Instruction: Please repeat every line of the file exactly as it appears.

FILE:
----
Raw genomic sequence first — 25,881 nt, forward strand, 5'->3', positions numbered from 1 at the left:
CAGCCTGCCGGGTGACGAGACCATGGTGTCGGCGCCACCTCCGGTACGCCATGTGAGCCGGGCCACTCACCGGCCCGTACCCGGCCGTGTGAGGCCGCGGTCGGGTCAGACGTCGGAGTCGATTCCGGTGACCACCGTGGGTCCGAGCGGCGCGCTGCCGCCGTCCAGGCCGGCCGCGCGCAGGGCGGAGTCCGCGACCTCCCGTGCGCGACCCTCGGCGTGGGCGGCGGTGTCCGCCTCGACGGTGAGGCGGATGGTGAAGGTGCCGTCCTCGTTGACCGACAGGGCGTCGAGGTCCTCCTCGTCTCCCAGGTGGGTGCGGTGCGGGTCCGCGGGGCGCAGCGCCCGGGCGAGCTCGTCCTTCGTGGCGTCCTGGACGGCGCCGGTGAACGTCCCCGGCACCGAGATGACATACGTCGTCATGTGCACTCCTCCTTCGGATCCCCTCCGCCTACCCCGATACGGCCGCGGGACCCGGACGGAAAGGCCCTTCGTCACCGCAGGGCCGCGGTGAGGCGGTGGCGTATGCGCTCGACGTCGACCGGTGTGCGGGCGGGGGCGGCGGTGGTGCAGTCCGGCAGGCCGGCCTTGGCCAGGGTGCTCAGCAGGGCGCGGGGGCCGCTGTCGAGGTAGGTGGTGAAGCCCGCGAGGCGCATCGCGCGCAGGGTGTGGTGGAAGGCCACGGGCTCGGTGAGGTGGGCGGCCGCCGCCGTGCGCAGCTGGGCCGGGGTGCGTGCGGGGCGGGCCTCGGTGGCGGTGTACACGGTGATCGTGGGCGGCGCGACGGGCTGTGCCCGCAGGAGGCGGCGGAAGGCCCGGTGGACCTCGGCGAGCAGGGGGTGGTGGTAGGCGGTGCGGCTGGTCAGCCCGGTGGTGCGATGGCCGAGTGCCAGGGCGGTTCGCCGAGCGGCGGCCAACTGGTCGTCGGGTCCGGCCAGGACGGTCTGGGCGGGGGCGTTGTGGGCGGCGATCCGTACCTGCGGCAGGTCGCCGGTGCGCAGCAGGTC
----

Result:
Raw genomic sequence first — 25,881 nt, forward strand, 5'->3', positions numbered from 1 at the left:
CAGCCTGCCGGGTGACGAGACCATGGTGTCGGCGCCACCTCCGGTACGCCATGTGAGCCGGGCCACTCACCGGCCCGTACCCGGCCGTGTGAGGCCGCGGTCGGGTCAGACGTCGGAGTCGATTCCGGTGACCACCGTGGGTCCGAGCGGCGCGCTGCCGCCGTCCAGGCCGGCCGCGCGCAGGGCGGAGTCCGCGACCTCCCGTGCGCGACCCTCGGCGTGGGCGGCGGTGTCCGCCTCGACGGTGAGGCGGATGGTGAAGGTGCCGTCCTCGTTGACCGACAGGGCGTCGAGGTCCTCCTCGTCTCCCAGGTGGGTGCGGTGCGGGTCCGCGGGGCGCAGCGCCCGGGCGAGCTCGTCCTTCGTGGCGTCCTGGACGGCGCCGGTGAACGTCCCCGGCACCGAGATGACATACGTCGTCATGTGCACTCCTCCTTCGGATCCCCTCCGCCTACCCCGATACGGCCGCGGGACCCGGACGGAAAGGCCCTTCGTCACCGCAGGGCCGCGGTGAGGCGGTGGCGTATGCGCTCGACGTCGACCGGTGTGCGGGCGGGGGCGGCGGTGGTGCAGTCCGGCAGGCCGGCCTTGGCCAGGGTGCTCAGCAGGGCGCGGGGGCCGCTGTCGAGGTAGGTGGTGAAGCCCGCGAGGCGCATCGCGCGCAGGGTGTGGTGGAAGGCCACGGGCTCGGTGAGGTGGGCGGCCGCCGCCGTGCGCAGCTGGGCCGGGGTGCGTGCGGGGCGGGCCTCGGTGGCGGTGTACACGGTGATCGTGGGCGGCGCGACGGGCTGTGCCCGCAGGAGGCGGCGGAAGGCCCGGTGGACCTCGGCGAGCAGGGGGTGGTGGTAGGCGGTGCGGCTGGTCAGCCCGGTGGTGCGATGGCCGAGTGCCAGGGCGGTTCGCCGAGCGGCGGCCAACTGGTCGTCGGGTCCGGCCAGGACGGTCTGGGCGGGGGCGTTGTGGGCGGCGATCCGTACCTGCGGCAGGTCGCCGGTGCGCAGCAGGTC